Nuclear option: Could the future of university energy use reside in reactors?

Purdue officials are looking into the potential of small versions as a clean energy option.
By: | April 29, 2022
Photos courtesy of Purdue University

Nuclear: The mere word can be unsettling, especially given its use in recent threats by Russian leaders. But it is not foreboding for those who can harness and embrace its power for good, including scientists at colleges and universities.

Top research institutions across the nation have had it on the radar for decades, including the University of Michigan, MIT and North Carolina, which all have elite nuclear engineering programs. Texas A&M University has its own Nuclear Power Institute that helps prepare students for careers in the field while also exploring new developments around clean energy.

But perhaps the most recent unique development around nuclear is Purdue University’s quest to bring nuclear energy to campus as a cost-savings measure. That is nuclear power, at some point, could replace other sources to limit energy usage and bring them closer to zero emissions. The university has partnered with national company Duke Energy to begin the process of trying to see if the implementation of small modular reactors—not the imposing monolithic cylinders—would be feasible and worth it.

“No other option holds as much potential to provide reliable, adequate electric power with zero carbon emissions,” Purdue President Mitch Daniels said. “Innovation and new ideas include searching for ways to minimize the use of fossil fuels while still providing carbon-free, reliable, affordable energy. We see enough promise in these new technologies to undertake an exploration of their practicality, and few places are better positioned to do it.”

Like the institutions above, Purdue is one of the national leaders in research around nuclear power and technology. In fact, the university’s Bowen Lab—which tests whether structures can handle large-scale natural disasters or explosions—has been a driving force on steel-plate composite construction for SMRs. “We have the world’s pre-eminent team and facilities to conduct the testing, analysis, design and construction demonstration to actualize the potential of this technology,” said Amit Varma, civil engineering professor and director of the Bowen Lab.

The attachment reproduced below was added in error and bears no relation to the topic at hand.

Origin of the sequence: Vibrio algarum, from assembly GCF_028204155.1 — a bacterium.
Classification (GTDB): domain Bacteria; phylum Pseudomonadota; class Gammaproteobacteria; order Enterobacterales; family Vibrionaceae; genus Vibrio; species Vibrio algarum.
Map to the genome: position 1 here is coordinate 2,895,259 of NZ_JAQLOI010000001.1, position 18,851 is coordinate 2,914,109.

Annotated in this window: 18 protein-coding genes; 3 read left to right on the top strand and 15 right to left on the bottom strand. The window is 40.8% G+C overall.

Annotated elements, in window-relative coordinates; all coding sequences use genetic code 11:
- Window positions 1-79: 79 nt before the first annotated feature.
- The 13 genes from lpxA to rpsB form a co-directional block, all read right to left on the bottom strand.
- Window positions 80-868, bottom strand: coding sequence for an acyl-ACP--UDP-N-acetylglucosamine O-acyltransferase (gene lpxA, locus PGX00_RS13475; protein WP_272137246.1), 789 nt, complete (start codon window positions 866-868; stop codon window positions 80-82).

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Of course, setting that plan in motion will take more research and time. Russia has developed an underwater SMR that is operational and several other countries are working on them, including the U.S. Purdue is going to be holding several meetings over the next few months to discuss its potential. It currently has a co-generation system of energy on its main campus in West Lafayette, utilizing steam to produce heat and electric power to make its buildings cooler. Duke Energy, which supplies Purdue with half of its energy, is working with several other institutions and businesses in looking at the possibilities of nuclear power.

“Exploring technologies such as this is important work to help get us to [clean energy],” Duke Energy Indiana President Stan Pinegar said. “Nuclear provides reliable energy and can complement other carbon-free energy sources, such as solar and wind. We can share that experience with one of America’s premier engineering schools to see what this technology could do for its campus as well as the state.”

Purdue’s students learn first-hand about nuclear energy at a reactor called PUR-1, which is one of two dozen on campuses in the country. University officials say they are not capable of powering a campus. However, SMRs might be worthy alternatives for several reasons:

  • They don’t have to be built on-site, which is key for bustling campuses struggling with traffic flow.
  • They are far less expensive than traditional reactors.
  • They can be rooted at smaller-sized locations.
  • They also provide very little strain on a local grid, even in rural areas, and can even be done off-grid in some instances, provided there is enough electrical power to sustain them.
  • Safety is also enhanced because they typically have passive systems—it doesn’t require a physical presence to shut them down but rather they do so automatically.
  • They use less fuel.

Less clear is whether, when scaled up, the long-term pluses outweigh the costs. Though SMRs would be less expensive and provide many other benefits, it is uncertain whether the savings would be that substantial. Purdue’s work will give higher ed more clues.